I’ve been thinking about the iPod Shuffle since its introduction this week. The early critique of the newest Pod is its lack of a readout or screen — even a small one — to see what song is playing or up next.
The more I think about it, however, the more I think this (valid) criticism is misguided. It misses the point entirely. The Shuffle isn’t supposed to be replacing a full featured MP3 player. Rather, it is a substitute for a similar experience of getting music you know and like — on the radio.
Only you cannot do that anymore. McMusic dominates the airwaves, preprogrammed from some fluorescent lit, over airconditioned, windowless, soulless dreary office complex somewhere in the bowels of Texas.
You can thank the 1996 telecommunication act for radio’s massive consolidation — and really bad music on the radio.
The iPod Shuffle is yet more evidence of Radio’s ongoing decline. Recall we first discussed this last July in Radio’s Wounded Business Model. Barrons picked up the meme weeks later, running a very similar criticism.
Where does that leave the fans of music, people who used to be radio listeners?
The iPod Shuffle. Its the new radio.
Think back — back to when you used to actually used to listen to music on the radio.
What went through your head when you were selecting a radio station? Likely, you wanted to hear music you knew, and music you liked; Bands you were familiar with, songs you know and love.
You also wanted to hear new artists and songs — what you might be expected to enjoy based upon these other preferences — the previously mentioned stuff you were already tuning in for. 10 years ago and beyond, Radio didn’t quite have collaborative filtering (see for example, iRate radio). Indeed, the technology didn’t even exist . . . But stations did employ a manual predictive process, based upon the perspectives of experienced program managers and DJs.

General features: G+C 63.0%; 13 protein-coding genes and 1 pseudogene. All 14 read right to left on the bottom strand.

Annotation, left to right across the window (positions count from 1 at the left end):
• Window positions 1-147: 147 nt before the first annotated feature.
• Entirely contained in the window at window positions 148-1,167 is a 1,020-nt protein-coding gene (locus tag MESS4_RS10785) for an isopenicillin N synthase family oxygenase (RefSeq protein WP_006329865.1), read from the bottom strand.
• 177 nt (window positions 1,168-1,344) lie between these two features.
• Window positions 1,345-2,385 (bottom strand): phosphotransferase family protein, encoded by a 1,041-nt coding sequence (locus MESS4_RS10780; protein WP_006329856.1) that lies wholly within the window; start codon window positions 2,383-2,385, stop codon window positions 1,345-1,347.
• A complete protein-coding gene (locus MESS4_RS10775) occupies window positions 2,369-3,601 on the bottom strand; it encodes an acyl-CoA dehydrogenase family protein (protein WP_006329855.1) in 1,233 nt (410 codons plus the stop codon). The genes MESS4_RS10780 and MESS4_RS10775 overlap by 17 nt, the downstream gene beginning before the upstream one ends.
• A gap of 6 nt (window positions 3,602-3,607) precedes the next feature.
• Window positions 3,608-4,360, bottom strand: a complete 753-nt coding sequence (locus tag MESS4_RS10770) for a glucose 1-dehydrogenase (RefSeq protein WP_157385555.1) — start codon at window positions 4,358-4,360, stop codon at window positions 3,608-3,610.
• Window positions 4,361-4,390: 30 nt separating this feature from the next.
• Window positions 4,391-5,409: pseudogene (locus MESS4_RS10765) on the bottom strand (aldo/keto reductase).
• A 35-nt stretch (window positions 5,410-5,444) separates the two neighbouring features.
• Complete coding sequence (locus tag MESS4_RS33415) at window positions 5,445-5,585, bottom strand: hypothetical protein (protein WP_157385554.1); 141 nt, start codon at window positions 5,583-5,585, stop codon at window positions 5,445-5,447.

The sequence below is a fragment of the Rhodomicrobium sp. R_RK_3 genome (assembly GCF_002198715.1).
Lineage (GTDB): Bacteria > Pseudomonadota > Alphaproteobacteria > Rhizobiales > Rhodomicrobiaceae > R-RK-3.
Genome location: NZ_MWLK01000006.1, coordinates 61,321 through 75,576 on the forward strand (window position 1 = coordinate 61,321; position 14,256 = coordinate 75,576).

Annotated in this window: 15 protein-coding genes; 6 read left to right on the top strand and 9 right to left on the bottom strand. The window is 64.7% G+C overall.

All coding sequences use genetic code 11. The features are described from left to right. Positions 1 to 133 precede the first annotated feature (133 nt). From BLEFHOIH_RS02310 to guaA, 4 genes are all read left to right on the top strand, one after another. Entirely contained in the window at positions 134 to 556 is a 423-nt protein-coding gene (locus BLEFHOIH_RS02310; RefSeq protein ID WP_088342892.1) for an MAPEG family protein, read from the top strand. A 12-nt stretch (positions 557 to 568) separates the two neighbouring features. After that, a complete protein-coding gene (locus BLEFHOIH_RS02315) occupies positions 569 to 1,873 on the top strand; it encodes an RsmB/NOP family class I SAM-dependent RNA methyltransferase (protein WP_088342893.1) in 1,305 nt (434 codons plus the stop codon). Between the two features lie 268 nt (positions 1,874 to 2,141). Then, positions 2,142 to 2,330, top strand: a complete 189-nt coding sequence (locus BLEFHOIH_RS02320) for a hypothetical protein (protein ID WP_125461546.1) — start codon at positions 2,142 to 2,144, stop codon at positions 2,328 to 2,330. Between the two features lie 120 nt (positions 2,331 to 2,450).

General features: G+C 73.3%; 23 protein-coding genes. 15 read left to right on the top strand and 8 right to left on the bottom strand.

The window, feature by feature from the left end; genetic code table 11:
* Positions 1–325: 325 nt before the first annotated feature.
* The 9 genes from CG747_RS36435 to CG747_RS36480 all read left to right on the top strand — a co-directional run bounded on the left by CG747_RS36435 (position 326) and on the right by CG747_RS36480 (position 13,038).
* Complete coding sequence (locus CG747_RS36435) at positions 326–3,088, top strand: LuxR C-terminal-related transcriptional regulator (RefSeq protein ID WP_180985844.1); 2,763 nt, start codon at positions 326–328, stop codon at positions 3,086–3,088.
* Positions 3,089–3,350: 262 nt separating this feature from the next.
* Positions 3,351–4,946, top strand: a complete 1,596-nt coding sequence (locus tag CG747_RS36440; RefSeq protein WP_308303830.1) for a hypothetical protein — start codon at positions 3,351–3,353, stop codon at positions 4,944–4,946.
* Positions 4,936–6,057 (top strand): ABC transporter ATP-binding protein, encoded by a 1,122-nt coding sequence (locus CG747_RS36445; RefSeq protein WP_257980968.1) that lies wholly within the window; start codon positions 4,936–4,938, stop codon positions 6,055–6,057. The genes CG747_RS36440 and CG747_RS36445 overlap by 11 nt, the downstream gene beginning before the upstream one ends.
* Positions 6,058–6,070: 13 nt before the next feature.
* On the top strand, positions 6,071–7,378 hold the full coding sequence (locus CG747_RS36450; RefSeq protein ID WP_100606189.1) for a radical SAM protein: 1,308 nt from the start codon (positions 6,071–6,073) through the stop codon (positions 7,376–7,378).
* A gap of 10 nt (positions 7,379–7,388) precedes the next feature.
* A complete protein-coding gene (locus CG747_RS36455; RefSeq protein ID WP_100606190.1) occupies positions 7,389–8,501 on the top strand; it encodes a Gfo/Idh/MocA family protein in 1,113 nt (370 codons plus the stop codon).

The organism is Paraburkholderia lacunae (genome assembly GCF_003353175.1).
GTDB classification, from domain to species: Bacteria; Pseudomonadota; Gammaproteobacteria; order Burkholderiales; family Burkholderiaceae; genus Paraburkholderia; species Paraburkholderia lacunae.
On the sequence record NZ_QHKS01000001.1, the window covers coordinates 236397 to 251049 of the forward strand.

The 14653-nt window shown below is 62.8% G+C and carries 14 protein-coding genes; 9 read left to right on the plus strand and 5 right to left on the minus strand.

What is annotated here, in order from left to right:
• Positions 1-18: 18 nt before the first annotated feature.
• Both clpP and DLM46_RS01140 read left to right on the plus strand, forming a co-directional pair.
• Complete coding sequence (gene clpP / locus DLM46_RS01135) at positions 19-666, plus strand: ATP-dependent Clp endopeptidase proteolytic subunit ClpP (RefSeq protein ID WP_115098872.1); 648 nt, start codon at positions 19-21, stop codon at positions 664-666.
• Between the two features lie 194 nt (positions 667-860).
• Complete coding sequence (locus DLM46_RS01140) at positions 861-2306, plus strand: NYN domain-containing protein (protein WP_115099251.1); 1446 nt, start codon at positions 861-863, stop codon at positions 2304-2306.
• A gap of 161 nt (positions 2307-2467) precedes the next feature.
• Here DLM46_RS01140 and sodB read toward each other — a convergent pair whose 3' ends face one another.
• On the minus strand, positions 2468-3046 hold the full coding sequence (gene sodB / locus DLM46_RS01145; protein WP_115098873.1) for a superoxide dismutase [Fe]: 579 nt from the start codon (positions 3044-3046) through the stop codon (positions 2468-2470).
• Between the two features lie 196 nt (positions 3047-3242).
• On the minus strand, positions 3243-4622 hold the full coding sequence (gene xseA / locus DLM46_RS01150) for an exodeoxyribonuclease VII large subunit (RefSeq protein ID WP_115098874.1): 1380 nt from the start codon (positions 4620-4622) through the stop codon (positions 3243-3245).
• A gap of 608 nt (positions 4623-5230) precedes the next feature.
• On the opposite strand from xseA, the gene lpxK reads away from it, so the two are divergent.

That intelligent predictive process is now mostly deceased — it certainly is hard to find on a local basis. And radio as a source of finding new music keeps diminishing in importance. Really, it hardly matters anymore; that’s what P2P and the internet is for anyway.
So the new iPod shuffle turns iTunes users into DJs and music programmers (Part of the new Apple advertising campaign is the phrase “DJ Your Day.”
Only the ad free radio they now listen to consists of 10,000 of their favorite songs or so, in 120-150 "blocks.” Thats about 6 hours of music.
Radio’s slow bleed continues . . .
UPDATE: January 26, 2005 11:36:14 PM EST
Emmis’ Smulyan Feels iPod Threat
January 19, 2005
Last week, Emmis Chairman/CEO Jeff Smulyan told FMQB in an exclusive Q&A, "If the American public wants satellite radio, I think that’s great. The key is, at the end of the day, we’re still going to reach hundreds of millions of people every week. The best case scenario for satellite is twenty million people."
One week later, Smulyan has expanded on the satellite radio subject, stating he feels a bigger threat than the satcasters is going to be Apple’s iPod. In a Q&A posted on the company’s Web site, Smulyan said, "Despite the buzz surrounding satellite radio, I believe iPods are a bigger threat, because you have a larger number of people with an alternative source of music. That said, I can remember when people were predicting the death of radio after 8-tracks came out. Despite continually evolving technologies, nothing has replaced the local information and local personalities we give our audiences. We know our communities, and we respond to their needs. Over the holiday season alone, Emmis radio stations raised $500,000 for charitable causes in their local communities . . ."
Smulyan is right — the iPod shuffle is less of a threat to the kinds of stations he is discussing . . . but those are unfortuantely disappearing, replaced by the Clearchannel simulacra.